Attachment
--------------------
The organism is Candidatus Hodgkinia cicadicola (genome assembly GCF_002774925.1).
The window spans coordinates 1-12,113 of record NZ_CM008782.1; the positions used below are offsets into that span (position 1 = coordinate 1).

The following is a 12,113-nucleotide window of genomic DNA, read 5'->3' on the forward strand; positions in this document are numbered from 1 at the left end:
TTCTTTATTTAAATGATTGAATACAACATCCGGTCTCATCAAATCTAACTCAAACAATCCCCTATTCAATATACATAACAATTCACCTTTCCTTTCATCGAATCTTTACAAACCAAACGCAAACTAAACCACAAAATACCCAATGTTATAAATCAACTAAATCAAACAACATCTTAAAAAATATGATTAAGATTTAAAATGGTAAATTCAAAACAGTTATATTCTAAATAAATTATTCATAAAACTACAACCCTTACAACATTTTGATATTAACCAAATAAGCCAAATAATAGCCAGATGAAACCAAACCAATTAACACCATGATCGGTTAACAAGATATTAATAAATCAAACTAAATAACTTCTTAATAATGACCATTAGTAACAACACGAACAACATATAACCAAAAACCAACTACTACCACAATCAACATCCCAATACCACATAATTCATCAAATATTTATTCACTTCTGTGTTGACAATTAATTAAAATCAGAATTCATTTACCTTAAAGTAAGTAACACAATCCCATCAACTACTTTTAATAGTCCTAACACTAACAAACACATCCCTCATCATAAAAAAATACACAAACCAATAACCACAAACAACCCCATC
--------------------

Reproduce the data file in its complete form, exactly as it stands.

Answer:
The organism is Candidatus Hodgkinia cicadicola (genome assembly GCF_002774925.1).
The window spans coordinates 1-12,113 of record NZ_CM008782.1; the positions used below are offsets into that span (position 1 = coordinate 1).

The following is a 12,113-nucleotide window of genomic DNA, read 5'->3' on the forward strand; positions in this document are numbered from 1 at the left end:
TTCTTTATTTAAATGATTGAATACAACATCCGGTCTCATCAAATCTAACTCAAACAATCCCCTATTCAATATACATAACAATTCACCTTTCCTTTCATCGAATCTTTACAAACCAAACGCAAACTAAACCACAAAATACCCAATGTTATAAATCAACTAAATCAAACAACATCTTAAAAAATATGATTAAGATTTAAAATGGTAAATTCAAAACAGTTATATTCTAAATAAATTATTCATAAAACTACAACCCTTACAACATTTTGATATTAACCAAATAAGCCAAATAATAGCCAGATGAAACCAAACCAATTAACACCATGATCGGTTAACAAGATATTAATAAATCAAACTAAATAACTTCTTAATAATGACCATTAGTAACAACACGAACAACATATAACCAAAAACCAACTACTACCACAATCAACATCCCAATACCACATAATTCATCAAATATTTATTCACTTCTGTGTTGACAATTAATTAAAATCAGAATTCATTTACCTTAAAGTAAGTAACACAATCCCATCAACTACTTTTAATAGTCCTAACACTAACAAACACATCCCTCATCATAAAAAAATACACAAACCAATAACCACAAACAACCCCATC